Archive for the ‘KDE’ Category

Note for the Akonadi-pgsql users

A regression was introduced in Qt 4.8.5 (and Qt5) while fixing another issue. This will have unexpected effects if you’re using the Postgres backend.

If possible, do not update your Qt installation (or try to downgrade to 4.8.4 for the moment).

Written by krop

17 July 2013 at 06:19

Posted in Akonadi, KDE, kdepim

A new home for KDESvn

A few days ago, the KDESvn repository was converted from Subversion to Git.

But that’s not all…

It’s now hosted on git.kde.org !

A new product was created on bugs.kde.org, Krazy report is available, translations were moved to the KDE infrastructure and the release tarballs will be moved to download.kde.org soon

Welcome home, KDESvn.

Written by krop

8 July 2013 at 11:15

Posted in KDE

Things you should double check twice (or more) before releasing your software

When you start packaging more and more things for your distribution, you realize how things would be easier if upstream was slighly more concerned about how distributions work. Here are a couple examples of things you shall double check before releasing your work.

1/ Don’t install headers with your runtime stuff.

This sounds obvious, right ? Runtime applications should not be used as a build dependency for anything or it’s no longer a runtime thing.

A bad example: kde-runtime
A good example: nepomuk-core

# ls /kde/inst/kde-runtime/include

knotifyconfig.h knotify_export.h knotifyplugin.h

Now, sit and think: How can you use these headers ?
Simple answer, you can’t because they’re installed by a runtime module, which means:

- There’s no CMake config files installed,
– There’s consequently no way to know these headers locations nor how to link to knotify, anyway.

A solution? Don’t installs headers in a runtime-only module or move your code elsewhere.

That’s the reason why a nepomuk-core module was created before the KDE 4.9 release. We then could get rid of all the nepomuk-dms copies in different KDE projects.

2/ Applications icons *MUST* be installed in the hicolor namespace

Bad examples: lots of KDE applications.
A (very) good example: Okular

Because KDE apps are great, they should also look great in non-KDE environments.

Again, let’s sit and think:

myApp.desktop has an Icon=myIcon line and myIcon.png is only installed in the Oxygen namespace.
Now, what happens if a Gnome, XFCE or $whatever_DE_using_a_different_icon_theme user installs myApp?

Simple, the application icon won’t be visible. Despite what was discussed here, the Oxygen icons set shouldn’t be a must-have to use KDE applications.

Quoting the Icon theme spec:

« So, you’re an application author, and want to install application icons so that they work in the KDE and Gnome menus. Minimally you should install a 48×48 icon in the hicolor theme. This means installing a PNG file in $prefix/share/icons/hicolor/48×48/apps. Optionally you can install icons in different sizes. For example, installing a svg icon in $prefix/share/icons/hicolor/scalable/apps means most desktops will have one icon that works for all sizes. You might even want to install icons with a look that matches other well known themes so your application will fit in with some specific desktop environment.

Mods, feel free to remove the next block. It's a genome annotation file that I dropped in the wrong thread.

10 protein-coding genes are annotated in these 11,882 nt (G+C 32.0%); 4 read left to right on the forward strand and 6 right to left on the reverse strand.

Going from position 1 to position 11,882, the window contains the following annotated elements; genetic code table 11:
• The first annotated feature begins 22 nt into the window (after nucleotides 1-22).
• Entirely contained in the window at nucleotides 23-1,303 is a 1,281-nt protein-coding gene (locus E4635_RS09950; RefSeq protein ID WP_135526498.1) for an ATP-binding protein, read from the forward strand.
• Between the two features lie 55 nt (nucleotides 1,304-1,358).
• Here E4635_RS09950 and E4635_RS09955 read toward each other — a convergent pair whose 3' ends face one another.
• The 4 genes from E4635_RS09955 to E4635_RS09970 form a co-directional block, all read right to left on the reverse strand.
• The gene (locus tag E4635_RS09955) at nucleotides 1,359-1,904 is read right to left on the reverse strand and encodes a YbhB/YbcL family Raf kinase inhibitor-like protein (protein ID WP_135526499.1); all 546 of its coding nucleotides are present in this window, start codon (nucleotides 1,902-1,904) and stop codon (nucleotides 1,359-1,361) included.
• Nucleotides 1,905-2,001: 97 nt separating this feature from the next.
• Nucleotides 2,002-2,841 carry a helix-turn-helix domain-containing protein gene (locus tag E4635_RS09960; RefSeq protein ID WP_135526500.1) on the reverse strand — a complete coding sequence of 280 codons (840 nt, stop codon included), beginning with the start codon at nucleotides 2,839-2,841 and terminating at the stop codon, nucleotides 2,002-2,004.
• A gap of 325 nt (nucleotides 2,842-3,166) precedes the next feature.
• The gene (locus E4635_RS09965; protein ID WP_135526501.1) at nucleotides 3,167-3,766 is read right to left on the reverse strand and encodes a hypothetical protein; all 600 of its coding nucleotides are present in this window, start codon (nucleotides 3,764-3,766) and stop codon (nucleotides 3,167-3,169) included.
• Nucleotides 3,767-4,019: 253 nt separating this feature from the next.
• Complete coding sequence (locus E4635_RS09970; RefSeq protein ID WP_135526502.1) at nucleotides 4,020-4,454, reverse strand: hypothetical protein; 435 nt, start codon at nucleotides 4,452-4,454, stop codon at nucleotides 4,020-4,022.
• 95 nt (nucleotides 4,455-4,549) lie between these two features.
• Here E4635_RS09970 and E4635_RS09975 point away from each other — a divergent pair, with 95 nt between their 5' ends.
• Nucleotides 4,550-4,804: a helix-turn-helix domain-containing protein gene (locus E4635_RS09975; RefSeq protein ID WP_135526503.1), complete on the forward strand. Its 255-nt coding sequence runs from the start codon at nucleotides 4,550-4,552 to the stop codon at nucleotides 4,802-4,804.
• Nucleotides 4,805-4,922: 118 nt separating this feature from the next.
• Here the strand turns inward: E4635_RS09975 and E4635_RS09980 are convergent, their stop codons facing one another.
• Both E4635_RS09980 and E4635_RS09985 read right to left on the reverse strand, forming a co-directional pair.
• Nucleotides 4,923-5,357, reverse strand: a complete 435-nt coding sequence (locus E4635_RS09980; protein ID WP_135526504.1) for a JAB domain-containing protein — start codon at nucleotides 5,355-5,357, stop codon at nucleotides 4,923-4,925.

It is recommended that the icons installed in the hicolor theme look neutral, since it is a fallback theme that will be used in combination with some very different looking themes. But if you don’t have any neutral icon, please install whatever icon you have in the hicolor theme so that all applications get at least some icon in all themes.»

(Source)

After reading this, you should also have realized something: Icons/pixmaps used in your applications that do not exist in the hicolor theme should be installed by your application (duplication is not an issue since these icons won’t be installed in the icons theme directory).

Additional note on this: in openSUSE, rpmlint now throws an error if the application icon is defined in a desktop file but is not installed.

3/ Don’t include half the world in your tarball.

While this may be convenient for your build system, this is a maintainance nightmare for packagers and takes hours to rebuild everything when we have to change even a tiny line.

(very) Bad example: Digikam

Let’s examine the Digikam 2.9.0 tarball: its size is ~55 Mb. Once uncompressed, 29% of the data come from the “core” subdir and 25% come from the “extra” one.

Now, let’s see what in this extra dir:

/tmp/digikam-2.9.0 # ls extra
CMakeLists.txt kipi-plugins libkdcraw libkexiv2 libkface libkgeomap libkipi libksane libkvkontakte libmediawiki

Why is that so bad ?

- kipi-plugins can be used at runtime by Gwenview but didn’t get a proper release since ages (it’s nowhere on ftp.kde.org and the last release on sourceforge is more than one year old),
– libkvkontakte is a build requirement for the akonadi-vkontakte resource, but was never released),
– libksane is already shipped with kdegraphics,
etc…

From a packager point of view, this raises several issues:
– We have to split the packages in sub-packages that can clash when they’re also shipped with KDE,
– We usually don’t want to use embedded 3rd party libraries and prefer some proper releases.
– And more important, a couple libraries that are used to develop other applications don’t have a release cycle.

4/ Embedded 3rd party stuff should not be mandatory

Bad example: qt-creator.

Instead of requiring Botan at build time, qt-creator ships a copy. It could be easily patched out before the 2.6 pre-releases in order to use the distribution Botan. With qt-creator 2.6, it suddenly required more work:

- Commit fcc9ba4 not only updated the botan version, it also merged everything in an ugly blob.

While packaging qt-creator 2.6 beta, some includes had to be added in several places to build with the system botan instead of this blob.

You may think it can’t be worse for packagers? I’m sorry to disappoint you…